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Red Bull: F1 advantage will "melt away" as wind tunnel penalty bites

Red Bull thinks the edge it has in Formula 1 will "melt away" over the season as the impact of its 2023 wind tunnel penalty bites.

Start action, Max Verstappen, Red Bull Racing RB19 leads

The Milton Keynes-based squad was handed a 10% reduction in aero development time for this season, as well as a $7 million fine, after it was found to have breached the cost cap on its way to helping Max Verstappen win the 2021 drivers’ title.

While it believes it has limited the impact of the sanction so far in developing its RB19, it is under no illusions that things will get harder from here on in.

Red Bull motorsport advisor Helmut Marko says that as the season rolls on, the advantage its rivals have in being able to develop more will help them close the gap.

In an interview on the YouTube channel of Autosport’s sister publication Formel1.de, Marko said Red Bull was far from relaxed despite looking comfortable in front right now.

“We prepared ourselves optimally for the season,” he said. “Once we knew that this penalty would be imposed, it was clear that, when we went into the wind tunnel, it had to be done in an efficient manner and each run with a clear plan.

“At the moment, we've managed to do all that. But, of course, as the season progresses and we run out of wind tunnel time, the others will still have that available and our lead will then melt away.

“That's why it's extremely important that we take the points with us now.”

Helmut Marko, Consultant, Red Bull Racing, Bernie Ecclestone and Christian Horner, Team Principal, Red Bull Racing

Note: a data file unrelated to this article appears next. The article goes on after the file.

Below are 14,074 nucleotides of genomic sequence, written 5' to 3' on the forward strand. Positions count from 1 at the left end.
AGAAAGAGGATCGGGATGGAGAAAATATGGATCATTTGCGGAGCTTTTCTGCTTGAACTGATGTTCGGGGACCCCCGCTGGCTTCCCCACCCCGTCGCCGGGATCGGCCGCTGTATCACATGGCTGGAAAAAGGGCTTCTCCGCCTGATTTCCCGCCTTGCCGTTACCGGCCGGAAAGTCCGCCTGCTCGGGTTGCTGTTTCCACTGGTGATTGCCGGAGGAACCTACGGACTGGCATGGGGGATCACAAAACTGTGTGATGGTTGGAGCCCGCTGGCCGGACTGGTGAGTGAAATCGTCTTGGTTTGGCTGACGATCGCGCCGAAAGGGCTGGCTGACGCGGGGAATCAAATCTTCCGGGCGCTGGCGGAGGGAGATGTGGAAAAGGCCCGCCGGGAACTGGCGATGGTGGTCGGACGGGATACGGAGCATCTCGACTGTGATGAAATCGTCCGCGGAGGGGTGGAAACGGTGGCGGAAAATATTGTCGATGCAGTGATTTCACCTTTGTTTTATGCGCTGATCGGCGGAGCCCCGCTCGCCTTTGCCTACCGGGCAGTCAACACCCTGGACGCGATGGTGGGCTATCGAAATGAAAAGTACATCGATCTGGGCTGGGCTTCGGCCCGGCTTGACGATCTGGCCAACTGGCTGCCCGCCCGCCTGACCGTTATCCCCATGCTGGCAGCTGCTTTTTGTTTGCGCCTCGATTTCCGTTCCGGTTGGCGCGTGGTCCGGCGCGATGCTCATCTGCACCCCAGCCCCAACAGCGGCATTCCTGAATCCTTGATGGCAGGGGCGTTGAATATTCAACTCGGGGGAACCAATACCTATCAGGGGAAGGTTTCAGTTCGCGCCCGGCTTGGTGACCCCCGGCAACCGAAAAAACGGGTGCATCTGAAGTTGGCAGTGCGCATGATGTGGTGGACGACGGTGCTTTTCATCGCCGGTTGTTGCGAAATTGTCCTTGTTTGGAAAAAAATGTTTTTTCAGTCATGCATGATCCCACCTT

Helmut Marko, Consultant, Red Bull Racing, Bernie Ecclestone and Christian Horner, Team Principal, Red Bull Racing

Photo by: Mark Sutton / Motorsport Images

Despite Red Bull dominating the F1 opener in Bahrain, Marko does not believe the performance of his team is indicative of how it will fare at every track.

Asked about Mercedes driver George Russell’s claim that Red Bull will win every race this season, Marko said: “No. So this statement by Russell can perhaps be explained by the current frustration of the Bahrain race.

“It was a race on a specific circuit where the surface is extremely rough, which means that tyre wear plays a very big role.

“Yes, we put in a good performance. But so much for winning all the races and having the world championship title in the bag. If it were that easy, it would be nice.”

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Marko said that the team also remained slightly confused about why it struggled to find a good balance with its RB19 in practice in Bahrain.

He was clear, however, that suggestions its difficulties were triggered by it having to raise its ride height to overcome problems with its plank rubbing were wide of the mark.

“No, that story is not true like that,” he said. “We had a super balanced car during the test [in Bahrain] and on the Friday we suddenly had relatively strong understeer. That’s something Max doesn't like at all.

“But other teams had that, too. It must have been another factor - maybe sand, temperature, whatever. And then we painstakingly, I have to say, found our way back to a set-up that allowed Max to drive to pole position and then also to take the win.”

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